Microsoft will back the launch of its new search engine Bing with promotional spending of up to $100 million US, the magazine Advertising Age said.
That's a huge amount in the ad business, the magazine said Monday in a story attributed to industry sources. A large campaign for a new consumer product may run to $50 million.
"Certainly Google has never faced an ad assault of anything like this magnitude," Ad Age said.
The software giant's ads will support the launch of Bing, which is aimed directly at Google.
But Microsoft is not going after current search leaders — Google and Yahoo — by name, the article said.
Instead, it will ask consumers if they're satisfied with their current search engine, hoping to plant the idea that there is a strong alternative to Google.
Most people are satisfied with their search engine because "they don't know what else can be done," a former Google executive told Ad Age.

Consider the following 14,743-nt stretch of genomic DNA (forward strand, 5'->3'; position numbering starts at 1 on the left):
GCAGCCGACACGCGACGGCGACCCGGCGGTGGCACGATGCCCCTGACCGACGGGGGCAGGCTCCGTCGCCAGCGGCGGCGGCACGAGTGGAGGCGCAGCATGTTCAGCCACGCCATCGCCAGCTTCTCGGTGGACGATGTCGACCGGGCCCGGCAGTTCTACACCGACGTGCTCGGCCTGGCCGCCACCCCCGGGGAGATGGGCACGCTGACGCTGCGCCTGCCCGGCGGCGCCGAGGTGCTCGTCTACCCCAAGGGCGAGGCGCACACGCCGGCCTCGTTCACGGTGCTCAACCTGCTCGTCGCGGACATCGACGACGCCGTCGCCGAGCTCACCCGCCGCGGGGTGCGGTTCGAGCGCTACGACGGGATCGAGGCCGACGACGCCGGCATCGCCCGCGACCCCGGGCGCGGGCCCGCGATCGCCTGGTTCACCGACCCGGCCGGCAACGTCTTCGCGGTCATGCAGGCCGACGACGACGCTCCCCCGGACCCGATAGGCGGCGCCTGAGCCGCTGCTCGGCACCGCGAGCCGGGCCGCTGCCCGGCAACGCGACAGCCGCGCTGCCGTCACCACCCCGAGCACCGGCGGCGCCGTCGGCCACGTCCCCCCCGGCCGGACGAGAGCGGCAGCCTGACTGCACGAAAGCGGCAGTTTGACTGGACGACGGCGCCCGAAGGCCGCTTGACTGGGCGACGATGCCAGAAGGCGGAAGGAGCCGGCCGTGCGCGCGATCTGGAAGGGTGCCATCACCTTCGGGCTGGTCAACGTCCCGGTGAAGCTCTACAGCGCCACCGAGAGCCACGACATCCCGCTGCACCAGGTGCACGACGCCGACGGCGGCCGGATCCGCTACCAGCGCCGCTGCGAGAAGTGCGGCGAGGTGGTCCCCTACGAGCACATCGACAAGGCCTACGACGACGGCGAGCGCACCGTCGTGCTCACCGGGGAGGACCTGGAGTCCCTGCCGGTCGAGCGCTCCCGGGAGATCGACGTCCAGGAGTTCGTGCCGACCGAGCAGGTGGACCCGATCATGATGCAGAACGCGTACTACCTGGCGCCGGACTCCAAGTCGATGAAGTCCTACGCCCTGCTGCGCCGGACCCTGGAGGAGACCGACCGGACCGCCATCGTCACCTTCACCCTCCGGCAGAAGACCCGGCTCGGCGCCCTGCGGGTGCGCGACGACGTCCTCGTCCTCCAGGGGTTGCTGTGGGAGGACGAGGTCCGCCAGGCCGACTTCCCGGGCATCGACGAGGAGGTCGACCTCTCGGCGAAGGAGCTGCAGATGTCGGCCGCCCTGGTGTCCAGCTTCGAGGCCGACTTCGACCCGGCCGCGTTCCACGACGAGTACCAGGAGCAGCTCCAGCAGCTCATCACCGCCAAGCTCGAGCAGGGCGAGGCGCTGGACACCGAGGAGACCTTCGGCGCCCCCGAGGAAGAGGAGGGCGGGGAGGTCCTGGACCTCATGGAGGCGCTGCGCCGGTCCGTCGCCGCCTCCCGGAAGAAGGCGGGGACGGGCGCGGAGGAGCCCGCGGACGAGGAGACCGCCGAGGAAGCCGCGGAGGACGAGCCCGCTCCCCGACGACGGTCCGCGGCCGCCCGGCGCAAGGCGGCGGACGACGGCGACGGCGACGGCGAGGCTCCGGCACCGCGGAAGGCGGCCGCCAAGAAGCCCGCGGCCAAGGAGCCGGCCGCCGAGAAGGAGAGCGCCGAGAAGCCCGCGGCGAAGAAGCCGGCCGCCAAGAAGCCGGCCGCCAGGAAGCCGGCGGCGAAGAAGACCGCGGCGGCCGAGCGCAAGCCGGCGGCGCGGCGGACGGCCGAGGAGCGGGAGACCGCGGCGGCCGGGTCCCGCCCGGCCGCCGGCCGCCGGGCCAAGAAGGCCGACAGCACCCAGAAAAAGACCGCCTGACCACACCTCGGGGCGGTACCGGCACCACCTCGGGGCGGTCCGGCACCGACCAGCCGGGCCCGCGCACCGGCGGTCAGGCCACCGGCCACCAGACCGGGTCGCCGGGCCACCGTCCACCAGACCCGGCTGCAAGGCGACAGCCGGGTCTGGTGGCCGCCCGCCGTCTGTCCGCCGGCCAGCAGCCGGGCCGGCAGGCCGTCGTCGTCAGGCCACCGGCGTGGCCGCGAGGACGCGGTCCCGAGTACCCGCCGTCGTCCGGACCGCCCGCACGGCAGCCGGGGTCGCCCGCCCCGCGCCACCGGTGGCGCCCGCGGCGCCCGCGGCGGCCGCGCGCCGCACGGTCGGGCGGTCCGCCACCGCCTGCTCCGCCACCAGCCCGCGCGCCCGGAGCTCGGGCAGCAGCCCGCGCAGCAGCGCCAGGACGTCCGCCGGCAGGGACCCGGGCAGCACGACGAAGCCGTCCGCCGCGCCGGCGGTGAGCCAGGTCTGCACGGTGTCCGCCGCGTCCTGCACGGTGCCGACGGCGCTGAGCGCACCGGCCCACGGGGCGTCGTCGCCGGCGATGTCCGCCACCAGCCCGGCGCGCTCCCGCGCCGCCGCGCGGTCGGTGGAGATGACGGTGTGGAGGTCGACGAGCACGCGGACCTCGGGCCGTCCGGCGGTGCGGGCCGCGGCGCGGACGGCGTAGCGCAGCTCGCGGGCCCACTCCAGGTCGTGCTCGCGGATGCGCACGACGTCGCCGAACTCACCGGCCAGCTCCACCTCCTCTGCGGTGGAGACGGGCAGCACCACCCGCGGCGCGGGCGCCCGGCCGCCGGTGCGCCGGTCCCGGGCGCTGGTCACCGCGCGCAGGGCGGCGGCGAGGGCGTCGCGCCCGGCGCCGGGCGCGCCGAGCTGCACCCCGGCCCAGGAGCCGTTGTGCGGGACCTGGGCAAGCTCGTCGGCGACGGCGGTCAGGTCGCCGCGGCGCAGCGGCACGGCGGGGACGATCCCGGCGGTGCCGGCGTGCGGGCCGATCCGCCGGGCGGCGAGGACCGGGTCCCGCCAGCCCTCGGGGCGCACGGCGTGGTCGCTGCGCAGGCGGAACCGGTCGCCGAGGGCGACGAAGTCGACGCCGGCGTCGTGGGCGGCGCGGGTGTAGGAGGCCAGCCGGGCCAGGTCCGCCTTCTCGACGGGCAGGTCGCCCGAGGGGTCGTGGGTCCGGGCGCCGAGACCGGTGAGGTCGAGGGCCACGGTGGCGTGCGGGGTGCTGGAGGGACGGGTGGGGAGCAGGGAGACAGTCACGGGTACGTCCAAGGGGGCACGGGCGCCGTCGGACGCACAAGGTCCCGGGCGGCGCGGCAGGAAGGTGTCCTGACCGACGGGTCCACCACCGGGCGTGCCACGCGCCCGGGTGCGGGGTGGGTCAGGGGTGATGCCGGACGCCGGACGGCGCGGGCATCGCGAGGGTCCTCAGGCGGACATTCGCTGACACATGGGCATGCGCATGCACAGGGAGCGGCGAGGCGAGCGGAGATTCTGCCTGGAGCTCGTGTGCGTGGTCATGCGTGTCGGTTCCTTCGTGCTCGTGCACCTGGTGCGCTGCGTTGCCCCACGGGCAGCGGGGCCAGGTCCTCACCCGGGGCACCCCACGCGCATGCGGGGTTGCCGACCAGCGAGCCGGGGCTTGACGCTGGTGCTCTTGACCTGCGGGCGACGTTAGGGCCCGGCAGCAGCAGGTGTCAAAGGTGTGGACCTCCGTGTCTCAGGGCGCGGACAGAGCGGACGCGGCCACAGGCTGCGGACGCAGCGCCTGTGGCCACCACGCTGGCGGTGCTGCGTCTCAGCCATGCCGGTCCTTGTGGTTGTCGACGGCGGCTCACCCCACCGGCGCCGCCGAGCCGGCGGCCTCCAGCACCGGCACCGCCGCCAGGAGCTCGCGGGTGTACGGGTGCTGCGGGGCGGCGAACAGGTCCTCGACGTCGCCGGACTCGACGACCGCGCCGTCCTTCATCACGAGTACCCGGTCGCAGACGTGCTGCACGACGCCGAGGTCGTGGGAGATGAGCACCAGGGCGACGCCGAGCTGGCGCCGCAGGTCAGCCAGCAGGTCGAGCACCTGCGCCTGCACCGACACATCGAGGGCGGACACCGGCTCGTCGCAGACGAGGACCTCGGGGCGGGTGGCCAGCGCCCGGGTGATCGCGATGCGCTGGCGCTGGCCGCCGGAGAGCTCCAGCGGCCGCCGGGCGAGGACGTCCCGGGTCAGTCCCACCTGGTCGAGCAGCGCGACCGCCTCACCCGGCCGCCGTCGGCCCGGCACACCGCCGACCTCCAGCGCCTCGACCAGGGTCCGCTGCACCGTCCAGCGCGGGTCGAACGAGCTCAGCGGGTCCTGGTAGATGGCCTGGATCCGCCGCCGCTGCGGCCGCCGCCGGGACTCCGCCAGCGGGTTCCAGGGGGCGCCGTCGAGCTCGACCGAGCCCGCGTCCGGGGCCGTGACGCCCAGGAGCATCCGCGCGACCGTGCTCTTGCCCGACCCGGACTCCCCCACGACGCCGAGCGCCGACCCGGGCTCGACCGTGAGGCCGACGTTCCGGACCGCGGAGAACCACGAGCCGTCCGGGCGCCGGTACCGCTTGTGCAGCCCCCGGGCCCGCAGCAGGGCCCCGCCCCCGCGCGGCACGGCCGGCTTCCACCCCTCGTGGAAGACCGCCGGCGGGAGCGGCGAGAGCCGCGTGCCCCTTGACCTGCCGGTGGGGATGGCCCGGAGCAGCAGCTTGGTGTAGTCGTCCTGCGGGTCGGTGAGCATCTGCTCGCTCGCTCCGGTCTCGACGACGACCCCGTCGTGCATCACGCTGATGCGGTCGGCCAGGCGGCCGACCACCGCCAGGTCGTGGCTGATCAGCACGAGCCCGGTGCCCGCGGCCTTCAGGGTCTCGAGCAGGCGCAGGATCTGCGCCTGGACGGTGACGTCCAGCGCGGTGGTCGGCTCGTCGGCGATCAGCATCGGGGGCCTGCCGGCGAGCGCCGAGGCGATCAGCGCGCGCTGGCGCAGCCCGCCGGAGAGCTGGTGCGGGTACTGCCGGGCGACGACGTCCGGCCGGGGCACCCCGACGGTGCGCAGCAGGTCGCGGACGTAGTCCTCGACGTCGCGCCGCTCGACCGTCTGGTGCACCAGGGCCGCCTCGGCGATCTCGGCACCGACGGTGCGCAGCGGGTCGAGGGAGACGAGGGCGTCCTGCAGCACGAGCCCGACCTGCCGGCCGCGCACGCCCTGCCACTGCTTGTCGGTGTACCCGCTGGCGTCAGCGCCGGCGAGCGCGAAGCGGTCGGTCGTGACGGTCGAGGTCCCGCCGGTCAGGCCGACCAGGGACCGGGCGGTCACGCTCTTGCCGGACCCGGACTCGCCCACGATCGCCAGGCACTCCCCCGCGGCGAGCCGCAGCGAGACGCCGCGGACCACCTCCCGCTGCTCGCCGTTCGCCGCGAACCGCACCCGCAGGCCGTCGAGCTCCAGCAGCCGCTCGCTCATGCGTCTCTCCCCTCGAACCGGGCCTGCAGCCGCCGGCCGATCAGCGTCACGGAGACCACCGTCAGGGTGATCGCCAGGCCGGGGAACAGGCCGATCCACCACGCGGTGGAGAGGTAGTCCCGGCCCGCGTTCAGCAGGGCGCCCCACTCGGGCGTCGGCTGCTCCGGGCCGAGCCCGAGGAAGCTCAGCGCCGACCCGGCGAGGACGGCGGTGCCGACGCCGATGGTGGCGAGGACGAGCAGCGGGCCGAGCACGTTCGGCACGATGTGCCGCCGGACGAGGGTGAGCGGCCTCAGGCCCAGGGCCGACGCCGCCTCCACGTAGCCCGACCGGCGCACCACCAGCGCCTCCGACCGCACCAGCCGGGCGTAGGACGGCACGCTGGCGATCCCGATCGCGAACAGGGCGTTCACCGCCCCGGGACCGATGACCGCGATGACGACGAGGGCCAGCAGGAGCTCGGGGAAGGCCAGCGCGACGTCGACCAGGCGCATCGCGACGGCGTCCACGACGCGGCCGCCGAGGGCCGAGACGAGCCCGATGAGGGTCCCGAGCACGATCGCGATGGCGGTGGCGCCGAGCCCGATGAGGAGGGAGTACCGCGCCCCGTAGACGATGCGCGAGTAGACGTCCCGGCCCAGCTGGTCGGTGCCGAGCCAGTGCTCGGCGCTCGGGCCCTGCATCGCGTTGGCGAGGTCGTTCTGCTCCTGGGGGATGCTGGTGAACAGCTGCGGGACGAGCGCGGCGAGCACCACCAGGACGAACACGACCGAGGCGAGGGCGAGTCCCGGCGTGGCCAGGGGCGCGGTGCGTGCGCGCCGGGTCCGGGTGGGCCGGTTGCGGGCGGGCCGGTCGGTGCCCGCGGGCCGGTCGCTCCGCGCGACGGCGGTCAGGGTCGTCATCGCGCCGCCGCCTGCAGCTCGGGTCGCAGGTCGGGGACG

But Microsoft's own data shows that two out of five searches require more than one step, and a quarter of search clicks are the back button.
Those figures indicate there is room for improvement, if the public can be convinced to adopt a new search engine.
That could be a problem, a marketing executive said.
"I don't think they can win this game with a better mousetrap," said Allen Adamson, managing director of Landor & Associates, brand consultants. "They have to compete with Google on a brand front — there's no other way to skin this but go head-on against the Google brand."
Microsoft had several tries at buying the Yahoo search engine last year, but the companies couldn't reach a deal.
In November, Microsoft CEO Steve Ballmer said the company was no longer interested in buying Yahoo, but was willing to work with Yahoo on search technology.
As internet users gain savvy and experience, they also expect better-honed answers to queries. Sites such as Wolfram Alpha, launched earlier this month, comb the internet for data and analyze it to provide specific answers to queries, rather than a list of sites.
Google group product manager Ken Tokusei on Monday acknowledged that search-engine users sometimes want more than Google can provide, especially when looking for answers to personal questions like choosing a restaurant or daycare.